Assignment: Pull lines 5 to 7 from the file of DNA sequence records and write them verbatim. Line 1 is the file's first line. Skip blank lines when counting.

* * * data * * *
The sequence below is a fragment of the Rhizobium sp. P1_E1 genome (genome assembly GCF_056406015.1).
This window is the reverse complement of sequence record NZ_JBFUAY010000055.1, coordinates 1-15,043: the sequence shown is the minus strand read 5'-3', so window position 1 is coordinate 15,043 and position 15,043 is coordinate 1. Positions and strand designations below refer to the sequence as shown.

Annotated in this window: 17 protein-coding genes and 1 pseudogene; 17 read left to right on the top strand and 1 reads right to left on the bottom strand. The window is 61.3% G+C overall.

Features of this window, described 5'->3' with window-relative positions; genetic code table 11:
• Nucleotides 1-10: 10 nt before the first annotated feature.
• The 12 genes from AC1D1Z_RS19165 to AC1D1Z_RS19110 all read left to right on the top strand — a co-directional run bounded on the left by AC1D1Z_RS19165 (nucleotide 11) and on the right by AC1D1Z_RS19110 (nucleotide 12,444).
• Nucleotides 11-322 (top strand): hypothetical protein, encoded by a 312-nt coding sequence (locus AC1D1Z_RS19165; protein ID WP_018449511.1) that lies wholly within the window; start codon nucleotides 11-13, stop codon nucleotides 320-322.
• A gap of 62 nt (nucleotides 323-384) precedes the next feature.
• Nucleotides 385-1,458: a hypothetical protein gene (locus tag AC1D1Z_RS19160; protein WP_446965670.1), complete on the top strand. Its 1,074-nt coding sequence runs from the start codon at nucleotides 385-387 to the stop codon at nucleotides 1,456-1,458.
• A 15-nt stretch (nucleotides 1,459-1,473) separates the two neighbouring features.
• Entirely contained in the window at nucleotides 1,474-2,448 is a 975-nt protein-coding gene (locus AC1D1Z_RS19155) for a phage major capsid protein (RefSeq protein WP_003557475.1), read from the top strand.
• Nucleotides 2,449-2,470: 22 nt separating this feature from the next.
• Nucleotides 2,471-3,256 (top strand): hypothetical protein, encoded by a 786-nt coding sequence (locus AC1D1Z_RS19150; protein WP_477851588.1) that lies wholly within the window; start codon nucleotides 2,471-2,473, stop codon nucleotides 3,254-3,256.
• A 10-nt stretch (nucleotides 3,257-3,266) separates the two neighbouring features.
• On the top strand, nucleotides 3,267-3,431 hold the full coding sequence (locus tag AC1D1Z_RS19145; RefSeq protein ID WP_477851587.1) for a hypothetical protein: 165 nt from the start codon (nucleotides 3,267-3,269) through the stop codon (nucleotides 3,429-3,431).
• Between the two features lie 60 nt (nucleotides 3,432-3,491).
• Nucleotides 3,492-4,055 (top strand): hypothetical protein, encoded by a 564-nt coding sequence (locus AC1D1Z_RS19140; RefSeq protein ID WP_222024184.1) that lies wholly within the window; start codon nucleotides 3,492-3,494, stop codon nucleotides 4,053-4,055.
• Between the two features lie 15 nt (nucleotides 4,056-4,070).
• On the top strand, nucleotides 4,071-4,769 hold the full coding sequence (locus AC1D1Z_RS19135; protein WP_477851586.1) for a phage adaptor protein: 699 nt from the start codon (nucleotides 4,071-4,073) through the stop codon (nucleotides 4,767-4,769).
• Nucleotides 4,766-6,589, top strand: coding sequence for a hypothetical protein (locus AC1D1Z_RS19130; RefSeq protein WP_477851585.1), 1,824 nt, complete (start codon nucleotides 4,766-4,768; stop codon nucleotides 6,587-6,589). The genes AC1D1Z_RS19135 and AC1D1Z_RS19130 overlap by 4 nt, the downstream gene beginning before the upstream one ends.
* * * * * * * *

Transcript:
• Nucleotides 1-10: 10 nt before the first annotated feature.
• The 12 genes from AC1D1Z_RS19165 to AC1D1Z_RS19110 all read left to right on the top strand — a co-directional run bounded on the left by AC1D1Z_RS19165 (nucleotide 11) and on the right by AC1D1Z_RS19110 (nucleotide 12,444).
• Nucleotides 11-322 (top strand): hypothetical protein, encoded by a 312-nt coding sequence (locus AC1D1Z_RS19165; protein ID WP_018449511.1) that lies wholly within the window; start codon nucleotides 11-13, stop codon nucleotides 320-322.